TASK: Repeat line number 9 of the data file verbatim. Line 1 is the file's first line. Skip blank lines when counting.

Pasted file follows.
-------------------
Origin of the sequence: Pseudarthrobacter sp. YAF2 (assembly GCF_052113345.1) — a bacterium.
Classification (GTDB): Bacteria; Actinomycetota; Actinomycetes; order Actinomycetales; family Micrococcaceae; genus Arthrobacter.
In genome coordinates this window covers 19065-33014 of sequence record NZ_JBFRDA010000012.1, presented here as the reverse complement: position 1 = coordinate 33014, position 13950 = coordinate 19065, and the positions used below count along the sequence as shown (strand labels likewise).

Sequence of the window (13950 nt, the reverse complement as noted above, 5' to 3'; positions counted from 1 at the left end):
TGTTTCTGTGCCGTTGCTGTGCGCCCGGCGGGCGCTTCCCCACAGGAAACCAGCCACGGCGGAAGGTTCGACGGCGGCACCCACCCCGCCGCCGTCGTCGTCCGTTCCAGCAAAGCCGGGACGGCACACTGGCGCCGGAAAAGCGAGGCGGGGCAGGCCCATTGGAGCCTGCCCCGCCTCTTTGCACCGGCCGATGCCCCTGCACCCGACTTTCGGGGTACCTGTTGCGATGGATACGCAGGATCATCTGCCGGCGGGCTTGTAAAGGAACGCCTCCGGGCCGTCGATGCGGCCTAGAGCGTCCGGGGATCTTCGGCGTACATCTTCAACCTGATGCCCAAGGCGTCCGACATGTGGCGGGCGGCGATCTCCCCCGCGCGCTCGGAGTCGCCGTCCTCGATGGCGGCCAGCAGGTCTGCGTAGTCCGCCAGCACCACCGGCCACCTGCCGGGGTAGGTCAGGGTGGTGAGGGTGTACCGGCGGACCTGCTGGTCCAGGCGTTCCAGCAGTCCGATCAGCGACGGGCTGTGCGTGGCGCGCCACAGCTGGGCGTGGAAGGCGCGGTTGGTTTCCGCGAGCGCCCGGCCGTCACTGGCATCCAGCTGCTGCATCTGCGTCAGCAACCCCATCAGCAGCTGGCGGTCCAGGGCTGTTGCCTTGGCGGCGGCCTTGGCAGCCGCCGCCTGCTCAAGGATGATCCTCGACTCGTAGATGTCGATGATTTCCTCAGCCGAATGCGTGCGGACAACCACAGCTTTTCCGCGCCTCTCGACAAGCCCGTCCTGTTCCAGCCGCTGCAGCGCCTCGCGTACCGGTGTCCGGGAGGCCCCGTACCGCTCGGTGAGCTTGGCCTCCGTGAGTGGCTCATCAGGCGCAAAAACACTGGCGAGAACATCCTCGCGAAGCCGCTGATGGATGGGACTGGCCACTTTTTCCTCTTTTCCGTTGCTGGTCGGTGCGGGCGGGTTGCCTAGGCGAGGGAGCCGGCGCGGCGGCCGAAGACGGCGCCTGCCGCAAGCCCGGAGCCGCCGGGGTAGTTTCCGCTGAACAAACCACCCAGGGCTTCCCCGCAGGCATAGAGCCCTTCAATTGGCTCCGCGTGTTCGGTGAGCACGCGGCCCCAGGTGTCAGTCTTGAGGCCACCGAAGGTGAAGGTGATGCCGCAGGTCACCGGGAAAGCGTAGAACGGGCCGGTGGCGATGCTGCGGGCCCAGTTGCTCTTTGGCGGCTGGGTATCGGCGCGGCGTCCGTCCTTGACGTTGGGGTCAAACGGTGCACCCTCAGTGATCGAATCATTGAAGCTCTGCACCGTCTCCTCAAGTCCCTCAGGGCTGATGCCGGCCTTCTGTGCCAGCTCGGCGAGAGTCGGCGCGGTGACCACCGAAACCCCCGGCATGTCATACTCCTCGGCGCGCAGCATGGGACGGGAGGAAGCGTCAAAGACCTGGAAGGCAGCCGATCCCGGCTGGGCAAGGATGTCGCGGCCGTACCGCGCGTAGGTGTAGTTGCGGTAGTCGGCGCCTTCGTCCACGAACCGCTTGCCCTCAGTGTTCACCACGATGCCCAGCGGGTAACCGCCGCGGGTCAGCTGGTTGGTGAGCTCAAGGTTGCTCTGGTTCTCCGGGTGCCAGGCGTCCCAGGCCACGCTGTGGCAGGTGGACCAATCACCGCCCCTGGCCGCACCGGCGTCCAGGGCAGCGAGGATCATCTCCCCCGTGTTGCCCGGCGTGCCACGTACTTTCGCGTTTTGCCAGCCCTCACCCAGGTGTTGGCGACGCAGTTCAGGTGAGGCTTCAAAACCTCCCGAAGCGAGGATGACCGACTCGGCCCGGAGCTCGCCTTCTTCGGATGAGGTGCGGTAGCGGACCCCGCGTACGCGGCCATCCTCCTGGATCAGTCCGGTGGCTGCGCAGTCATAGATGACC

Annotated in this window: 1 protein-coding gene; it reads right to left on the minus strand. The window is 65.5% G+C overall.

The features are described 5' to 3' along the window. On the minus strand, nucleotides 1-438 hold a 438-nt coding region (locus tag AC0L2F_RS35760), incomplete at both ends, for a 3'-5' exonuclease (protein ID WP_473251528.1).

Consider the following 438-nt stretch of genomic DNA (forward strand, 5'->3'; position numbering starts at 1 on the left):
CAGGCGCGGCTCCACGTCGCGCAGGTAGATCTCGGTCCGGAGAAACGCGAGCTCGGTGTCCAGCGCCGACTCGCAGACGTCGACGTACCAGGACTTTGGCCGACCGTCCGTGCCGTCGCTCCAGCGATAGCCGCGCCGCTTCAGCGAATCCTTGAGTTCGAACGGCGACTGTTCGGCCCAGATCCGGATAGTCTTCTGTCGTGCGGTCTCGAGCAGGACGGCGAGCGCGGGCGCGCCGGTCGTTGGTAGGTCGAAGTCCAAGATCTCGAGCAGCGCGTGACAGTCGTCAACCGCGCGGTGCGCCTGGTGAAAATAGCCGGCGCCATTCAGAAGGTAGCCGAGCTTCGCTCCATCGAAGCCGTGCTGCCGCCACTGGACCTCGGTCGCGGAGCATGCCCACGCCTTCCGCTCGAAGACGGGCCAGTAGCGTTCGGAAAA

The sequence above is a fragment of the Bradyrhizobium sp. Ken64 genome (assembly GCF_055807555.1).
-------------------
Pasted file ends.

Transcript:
CAGGCGCGGCTCCACGTCGCGCAGGTAGATCTCGGTCCGGAGAAACGCGAGCTCGGTGTCCAGCGCCGACTCGCAGACGTCGACGTACCAGGACTTTGGCCGACCGTCCGTGCCGTCGCTCCAGCGATAGCCGCGCCGCTTCAGCGAATCCTTGAGTTCGAACGGCGACTGTTCGGCCCAGATCCGGATAGTCTTCTGTCGTGCGGTCTCGAGCAGGACGGCGAGCGCGGGCGCGCCGGTCGTTGGTAGGTCGAAGTCCAAGATCTCGAGCAGCGCGTGACAGTCGTCAACCGCGCGGTGCGCCTGGTGAAAATAGCCGGCGCCATTCAGAAGGTAGCCGAGCTTCGCTCCATCGAAGCCGTGCTGCCGCCACTGGACCTCGGTCGCGGAGCATGCCCACGCCTTCCGCTCGAAGACGGGCCAGTAGCGTTCGGAAAA